One thing about me — I’m high-risk analogy taker. I will take on an analogy that’s really out there if I think there’s even a chance it might help make a point. Sometimes my analogies work, and sometimes it’s a big FAIL. Let’s see how it goes here, as I attempt to explain my blog’s new hosting arrangement with how a yoga practice can transform our internal mental and spiritual lives.
And if this analogy fails, then you can just skip over it to the end of this post, where I talk about the new Ashtanga Yoga + Social Media Grid curated by yours truly.
First, the analogy.
Relating a WordPress.com –> .org switchover with how yoga changed my life
Last week, if you wanted to come to my blog, you typed “YogaRose.net” into your browser and got here. This week, if you wanted to land here, you would do the same. Nothing has changed, except that you see a new header now.
But this past week, everything has changed under the hood, so to speak. The YogaRose.net blog you’re on now is built on WordPress.org. YogaRose.net blog started out as a free WordPress.com blog, which meant all I had to do to start blogging was sign up for a WordPress.com account. I paid a little money for the YogaRose.net domain name and redirected it to my WordPress.com URL.
I absolutely love WordPress — both the .com and the .org variety, because it fits my aesthetic preferences (compared to other blogs and content management systems) and because it is open-sourced, which means developers around the world keep adding to it and improving it. But what a WordPress.com variety of blog or website gives you in convenience it understandably has to withhold in flexibility.
Setting up a WordPress.org blog takes more time, patience and technical know-how, because you have to host your content somewhere. You get the WordPress software installation free, but you have to pay someone — such as GoDaddy — to host your content. WordPress.org is so powerful though — it’s blog that can function as a stand-alone website. The highly regarded TechCrunch is built on WordPress.org. So is something like the website for the new Hanuman Festival. My colleague Andrea Ness is a WordPress/website developer extraordinaire, because she takes the WordPress.org platform and mixes it with creative elixir that flows from her imagination to create incredible websites like the Michigan Truth Squad and Bridge.
In any case, I’ve been plenty inspired by what I could do with this blog if I converted it to the .org platform. But time is an issue. It always is, and I just couldn’t justify everything else I would have to put off to do my own move. This is where some folks whose titles are actually — as far as I can tell — “Happiness Engineers,” come in. You can pay these fantastic WordPress Happiness Engineers to do all the heavy lifting for you so that your readers don’t notice a thing.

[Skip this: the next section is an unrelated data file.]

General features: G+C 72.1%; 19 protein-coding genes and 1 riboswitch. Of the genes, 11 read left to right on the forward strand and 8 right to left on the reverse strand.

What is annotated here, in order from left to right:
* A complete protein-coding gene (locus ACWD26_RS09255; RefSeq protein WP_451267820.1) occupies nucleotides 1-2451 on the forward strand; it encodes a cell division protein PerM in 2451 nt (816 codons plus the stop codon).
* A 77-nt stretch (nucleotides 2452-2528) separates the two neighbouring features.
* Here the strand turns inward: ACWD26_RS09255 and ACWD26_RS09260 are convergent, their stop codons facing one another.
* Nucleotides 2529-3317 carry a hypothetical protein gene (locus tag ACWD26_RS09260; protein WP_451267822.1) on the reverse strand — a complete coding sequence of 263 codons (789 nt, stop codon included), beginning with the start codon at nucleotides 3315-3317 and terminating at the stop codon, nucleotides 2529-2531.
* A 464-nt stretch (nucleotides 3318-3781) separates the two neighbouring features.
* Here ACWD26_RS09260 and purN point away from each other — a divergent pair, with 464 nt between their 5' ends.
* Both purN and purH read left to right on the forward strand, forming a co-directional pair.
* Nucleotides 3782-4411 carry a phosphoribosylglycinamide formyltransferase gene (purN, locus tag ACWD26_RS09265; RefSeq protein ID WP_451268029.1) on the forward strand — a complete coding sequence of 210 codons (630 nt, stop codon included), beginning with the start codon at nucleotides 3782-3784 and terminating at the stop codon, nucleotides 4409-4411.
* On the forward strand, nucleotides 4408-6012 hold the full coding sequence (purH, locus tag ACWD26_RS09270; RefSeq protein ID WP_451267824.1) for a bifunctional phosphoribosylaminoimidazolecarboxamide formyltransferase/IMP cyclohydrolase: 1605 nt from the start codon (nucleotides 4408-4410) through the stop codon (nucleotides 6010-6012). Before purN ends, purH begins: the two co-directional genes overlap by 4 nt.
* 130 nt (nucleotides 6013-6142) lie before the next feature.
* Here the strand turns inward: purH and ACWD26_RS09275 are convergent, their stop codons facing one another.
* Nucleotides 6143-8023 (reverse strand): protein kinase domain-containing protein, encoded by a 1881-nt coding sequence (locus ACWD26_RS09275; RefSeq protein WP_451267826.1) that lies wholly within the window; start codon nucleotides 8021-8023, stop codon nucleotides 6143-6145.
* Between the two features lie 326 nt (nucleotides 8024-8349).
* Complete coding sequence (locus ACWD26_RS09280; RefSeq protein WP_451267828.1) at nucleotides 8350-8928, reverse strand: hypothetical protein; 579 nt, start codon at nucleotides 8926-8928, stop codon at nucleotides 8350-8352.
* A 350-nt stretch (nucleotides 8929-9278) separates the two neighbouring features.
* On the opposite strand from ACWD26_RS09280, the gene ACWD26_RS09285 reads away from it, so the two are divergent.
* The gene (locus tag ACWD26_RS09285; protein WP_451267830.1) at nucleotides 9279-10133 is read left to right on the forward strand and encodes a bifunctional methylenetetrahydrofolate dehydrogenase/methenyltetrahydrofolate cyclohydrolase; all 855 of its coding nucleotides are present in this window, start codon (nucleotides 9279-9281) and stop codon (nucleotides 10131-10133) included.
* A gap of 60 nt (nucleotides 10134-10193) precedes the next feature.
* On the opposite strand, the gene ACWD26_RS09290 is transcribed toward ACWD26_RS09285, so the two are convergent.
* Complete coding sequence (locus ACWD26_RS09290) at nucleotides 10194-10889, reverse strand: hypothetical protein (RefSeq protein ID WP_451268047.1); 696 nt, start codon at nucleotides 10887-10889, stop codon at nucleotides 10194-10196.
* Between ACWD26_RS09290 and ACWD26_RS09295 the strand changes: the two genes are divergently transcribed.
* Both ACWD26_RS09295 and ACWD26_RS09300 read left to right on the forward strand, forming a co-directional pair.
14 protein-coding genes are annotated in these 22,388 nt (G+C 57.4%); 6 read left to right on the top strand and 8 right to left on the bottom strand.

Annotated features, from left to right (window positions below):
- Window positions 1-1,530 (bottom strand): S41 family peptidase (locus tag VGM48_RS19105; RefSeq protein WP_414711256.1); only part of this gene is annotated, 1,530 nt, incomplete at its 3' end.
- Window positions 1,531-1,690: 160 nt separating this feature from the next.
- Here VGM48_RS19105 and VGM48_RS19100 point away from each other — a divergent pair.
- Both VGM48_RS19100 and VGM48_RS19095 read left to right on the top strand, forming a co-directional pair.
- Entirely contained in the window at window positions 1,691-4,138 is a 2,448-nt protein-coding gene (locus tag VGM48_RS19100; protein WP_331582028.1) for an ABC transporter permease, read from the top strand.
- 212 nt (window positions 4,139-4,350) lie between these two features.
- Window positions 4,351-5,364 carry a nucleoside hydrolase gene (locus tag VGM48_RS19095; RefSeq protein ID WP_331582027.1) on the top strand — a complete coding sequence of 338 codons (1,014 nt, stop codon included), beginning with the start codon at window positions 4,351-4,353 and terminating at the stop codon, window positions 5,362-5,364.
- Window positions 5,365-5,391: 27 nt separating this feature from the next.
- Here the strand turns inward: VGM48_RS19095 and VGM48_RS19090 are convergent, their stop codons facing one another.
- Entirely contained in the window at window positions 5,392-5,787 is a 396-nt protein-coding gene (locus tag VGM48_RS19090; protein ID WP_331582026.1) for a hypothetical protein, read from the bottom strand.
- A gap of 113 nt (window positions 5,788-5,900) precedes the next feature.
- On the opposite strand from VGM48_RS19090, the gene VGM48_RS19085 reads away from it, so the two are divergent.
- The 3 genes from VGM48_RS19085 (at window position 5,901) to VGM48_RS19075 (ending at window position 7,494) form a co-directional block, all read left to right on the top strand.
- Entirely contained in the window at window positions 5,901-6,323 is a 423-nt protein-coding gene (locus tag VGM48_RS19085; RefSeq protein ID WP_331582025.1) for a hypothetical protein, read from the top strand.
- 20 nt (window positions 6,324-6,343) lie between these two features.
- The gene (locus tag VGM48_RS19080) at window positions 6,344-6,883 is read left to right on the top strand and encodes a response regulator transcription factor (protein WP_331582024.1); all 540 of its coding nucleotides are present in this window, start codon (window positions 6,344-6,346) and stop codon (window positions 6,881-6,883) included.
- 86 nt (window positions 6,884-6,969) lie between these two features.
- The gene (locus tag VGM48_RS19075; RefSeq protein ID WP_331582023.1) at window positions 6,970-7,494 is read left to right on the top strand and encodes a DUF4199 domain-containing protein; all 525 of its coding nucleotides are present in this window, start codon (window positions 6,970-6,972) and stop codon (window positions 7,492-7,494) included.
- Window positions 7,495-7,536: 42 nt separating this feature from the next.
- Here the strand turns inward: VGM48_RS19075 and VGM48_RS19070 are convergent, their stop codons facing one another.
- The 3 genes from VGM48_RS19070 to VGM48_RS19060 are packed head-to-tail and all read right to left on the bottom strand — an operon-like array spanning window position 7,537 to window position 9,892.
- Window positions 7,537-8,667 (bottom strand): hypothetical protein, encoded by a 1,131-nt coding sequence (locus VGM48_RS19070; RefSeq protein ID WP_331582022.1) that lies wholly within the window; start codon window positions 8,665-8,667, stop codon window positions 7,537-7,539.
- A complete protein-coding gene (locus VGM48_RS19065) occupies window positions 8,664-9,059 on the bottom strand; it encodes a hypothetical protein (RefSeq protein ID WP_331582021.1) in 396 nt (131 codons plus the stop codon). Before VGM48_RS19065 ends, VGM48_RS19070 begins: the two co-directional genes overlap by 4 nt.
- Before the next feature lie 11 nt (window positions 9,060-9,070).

WordPress guided transfer fee: $119.
Annual hosting charges: Less than $55.
Finally being able to create the Ashtanga yoga social media database that I’ve wanted to create: Priceless.
Things I couldn’t do without the WordPress.org platform:
- Display a web banner on the homepage sidebar for my Amazon affiliate store, where I pull together all the books, DVDs and other products I mention in my blog posts.
- Use a WordPress plugin that allows you to create a database with sortable fields.
Like many other ashtangis have done, I’ve discovered that at some point, there’s a deep internal transformation that takes place from a consistent Ashtanga yoga practice. There are so many little and big things you thought you couldn’t do before that you suddenly could — whether it’s a physical thing, such as floating from downward facing dog into bakasana (crane pose), or whether it’s an emotional thing, such as being able to be less reactive to an infuriating interpersonal conflict.
From the outside, I looked the same — but consider the different way I viewed the world and processed information. Human life is about dealing with obstacles and challenges while trying to stay true to who you are and still trying to improve yourself — and it helps to do all that when you have a more robust life management system built on a platform as brilliant as the eight-limbed path of Ashtanga yoga. Hand in hand with the investment is that it takes a lot more maintenance to go this route. The traditional Ashtanga practice is six days a week, and due to my really intense schedule, I end up practicing by myself much of the time, sneaking in a practice at all different hours of the day. In the end, though, it’s absolutely worth fitting your life around yoga rather than the other way around.
So I’ve had a busy Labor Day weekend (spent mostly in Traverse City, Mich., with my very sweet future in-laws) that has ended with a marathon 24-hour period of renovating YogaRose.net in general and building this curated Ashtanga yoga social media database.
Let me know what you think of the Ashtanga Yoga + Social Media Grid. In the meantime, I have to catch up on my sleep so that I can dive back into another intense work week tomorrow morning.
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